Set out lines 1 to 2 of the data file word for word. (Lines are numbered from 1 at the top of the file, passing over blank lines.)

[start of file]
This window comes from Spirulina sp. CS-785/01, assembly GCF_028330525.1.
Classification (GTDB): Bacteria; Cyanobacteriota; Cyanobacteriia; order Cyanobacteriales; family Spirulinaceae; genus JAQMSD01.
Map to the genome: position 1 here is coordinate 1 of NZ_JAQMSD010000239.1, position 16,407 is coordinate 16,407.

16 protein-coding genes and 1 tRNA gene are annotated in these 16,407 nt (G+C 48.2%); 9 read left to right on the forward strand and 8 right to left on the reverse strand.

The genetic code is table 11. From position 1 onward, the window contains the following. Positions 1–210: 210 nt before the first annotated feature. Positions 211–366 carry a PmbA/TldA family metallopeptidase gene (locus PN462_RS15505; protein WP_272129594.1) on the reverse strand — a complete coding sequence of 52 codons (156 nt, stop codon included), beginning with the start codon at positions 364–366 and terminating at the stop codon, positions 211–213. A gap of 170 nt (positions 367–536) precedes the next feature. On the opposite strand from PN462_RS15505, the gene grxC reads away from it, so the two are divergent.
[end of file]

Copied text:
This window comes from Spirulina sp. CS-785/01, assembly GCF_028330525.1.
Classification (GTDB): Bacteria; Cyanobacteriota; Cyanobacteriia; order Cyanobacteriales; family Spirulinaceae; genus JAQMSD01.